3. Results

3.1. Physical Properties

Results of one-way ANOVA were indicative of significance of effects of tillage system, fertilizer treatment, and their interaction on Ksat (Table 2), which represents soil infiltration. The comparison between mean values showed an increase in the value of Ksat upon applying FYM, particularly in the second year, while different FYM levels exhibited the same effect. By comparison of mean values of Ksat over each year, a decrease in Ksat was noted in the CT system during the second year, even upon applying FYM.
Based on bulk density (BD) evaluations, BD was found to be significantly influenced by both fertilizer treatment and tillage system. On the other hand, FYM was seen to lower BD, such that maximum and minimum BDs were observed in the control plot (the one with no fertilization) and that onto which FYM was applied at the maximum level, respectively. In the meantime, a further decrease in BD in response to the application of FYM was observed in the first and second years in the CT and RT systems, respectively (Figure 1).
However, the effect of FYM was more prominent in second year. These findings indicate the gentle trend through which FYM may work in RT systems, such that it may take a long time for positive effects of the application of FYM on physical characteristics of soil to emerge. Results were indicative of a negative correlation between BD and OM (r = −0.87 and −0.84; Table 3).
Evaluation of soil moisture during the first year showed that, upon applying FYM, soil moisture enhanced significantly, with the enhancement being more evident in the RT system rather than the CT system (Table 2). Here, 50% and 33% increases in soil moisture (over control) were obtained upon applying FYM at 20 and 40 t∙ha−1, respectively. Different levels of FYM resulted in significant differences by the first year, while the same result was obtained with different FYM application rates during the second year.

3.2. Chemical Properties

Based upon OM measurement results, application of FYM was observed to enhance SOM under both tillage systems (Figure 1). A comparison of mean values among different fertilizer treatments showed significantly different organic matter content (p < 0.05) with different rates of FYM application. In the meantime, FYM exhibited more remarkable impacts under the RT system than the CT system. Maximum SOM was obtained when FYM was applied at 40 t∙ha−1 in the RT system (27 and 41 g∙kg−1 in the first and second years, respectively). A small increase in SOM was observed with chemical fertilization, as compared to control.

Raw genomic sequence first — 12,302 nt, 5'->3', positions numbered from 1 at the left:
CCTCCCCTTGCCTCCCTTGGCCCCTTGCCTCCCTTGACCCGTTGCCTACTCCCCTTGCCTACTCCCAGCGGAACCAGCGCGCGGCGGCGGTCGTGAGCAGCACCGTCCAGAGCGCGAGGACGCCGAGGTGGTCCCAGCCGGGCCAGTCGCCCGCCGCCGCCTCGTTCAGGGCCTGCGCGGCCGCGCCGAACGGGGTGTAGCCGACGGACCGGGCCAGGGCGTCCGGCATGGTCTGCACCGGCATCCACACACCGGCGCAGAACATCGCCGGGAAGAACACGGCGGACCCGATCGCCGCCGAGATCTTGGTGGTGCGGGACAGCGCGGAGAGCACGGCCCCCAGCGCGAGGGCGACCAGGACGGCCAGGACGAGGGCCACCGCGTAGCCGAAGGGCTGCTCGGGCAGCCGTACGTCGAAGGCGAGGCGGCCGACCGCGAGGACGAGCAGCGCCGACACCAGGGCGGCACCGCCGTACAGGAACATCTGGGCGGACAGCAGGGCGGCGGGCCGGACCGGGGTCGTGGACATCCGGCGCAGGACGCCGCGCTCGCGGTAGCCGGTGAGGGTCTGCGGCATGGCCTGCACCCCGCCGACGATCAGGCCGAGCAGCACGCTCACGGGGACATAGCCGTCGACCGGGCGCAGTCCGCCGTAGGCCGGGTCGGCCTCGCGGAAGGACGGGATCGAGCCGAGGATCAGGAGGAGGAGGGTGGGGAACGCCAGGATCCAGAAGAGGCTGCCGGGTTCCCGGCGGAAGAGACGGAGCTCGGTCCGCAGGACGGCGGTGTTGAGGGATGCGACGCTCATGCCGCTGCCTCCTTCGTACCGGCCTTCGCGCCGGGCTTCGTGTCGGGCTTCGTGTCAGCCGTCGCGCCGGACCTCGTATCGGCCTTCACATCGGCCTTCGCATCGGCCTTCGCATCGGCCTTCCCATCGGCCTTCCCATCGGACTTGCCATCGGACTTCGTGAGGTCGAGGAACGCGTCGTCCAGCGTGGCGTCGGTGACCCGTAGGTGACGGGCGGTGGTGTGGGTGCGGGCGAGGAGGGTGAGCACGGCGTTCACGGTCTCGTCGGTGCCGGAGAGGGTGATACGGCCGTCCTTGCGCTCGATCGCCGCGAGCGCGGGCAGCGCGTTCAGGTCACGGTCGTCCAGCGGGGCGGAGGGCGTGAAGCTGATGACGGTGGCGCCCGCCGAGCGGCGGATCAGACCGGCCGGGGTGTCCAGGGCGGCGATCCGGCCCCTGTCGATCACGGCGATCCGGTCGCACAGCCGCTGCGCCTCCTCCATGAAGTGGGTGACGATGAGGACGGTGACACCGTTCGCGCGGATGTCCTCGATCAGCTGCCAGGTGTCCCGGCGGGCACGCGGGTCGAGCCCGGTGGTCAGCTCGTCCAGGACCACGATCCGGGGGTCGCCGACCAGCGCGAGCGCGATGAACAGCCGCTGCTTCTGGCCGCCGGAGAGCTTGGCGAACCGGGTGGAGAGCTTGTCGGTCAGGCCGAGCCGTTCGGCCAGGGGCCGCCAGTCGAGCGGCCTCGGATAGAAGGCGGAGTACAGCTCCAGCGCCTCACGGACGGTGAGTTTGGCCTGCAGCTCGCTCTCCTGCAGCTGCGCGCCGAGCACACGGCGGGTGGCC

Nitrogen content measurements indicated that, irrespective of NPK fertilizer dose, application of NPK fertilizer enhanced the nitrogen content of the soil. Generally speaking, higher nitrogen contents were obtained with the RT system than the CT system. The highest nitrogen content was achieved in the second year when 50% of the recommended dose of chemical fertilizer was applied in combination with FYM in the RT system (Table 2). Commonly, the nutrient content of plots subjected to CT was more perceptible, partly because of the deficit in substantial soil displacement and mixing. Maximum K and P contents were observed when FYM was applied in combination with chemical fertilizer in the RT system (Table 2). Maximum K content in the RT system was 13% higher than that in the CT system. Applying FYM in combination with chemical fertilizer in the CT and RT systems enhanced K content by 48% and 59% over the control, respectively. Although the soils of semi-arid areas are known to contain relatively high K contents, the use of FYM and an RT system can improve the content of K available to the plant, thereby increasing its resistance to abiotic stresses.
P content measurements made it clear that maximum P contents in the CT and RT systems were achieved with chemical fertilization and combined FYM/chemical fertilizer application, respectively. The results indicated that further organic P was available in the RT system than the CT system.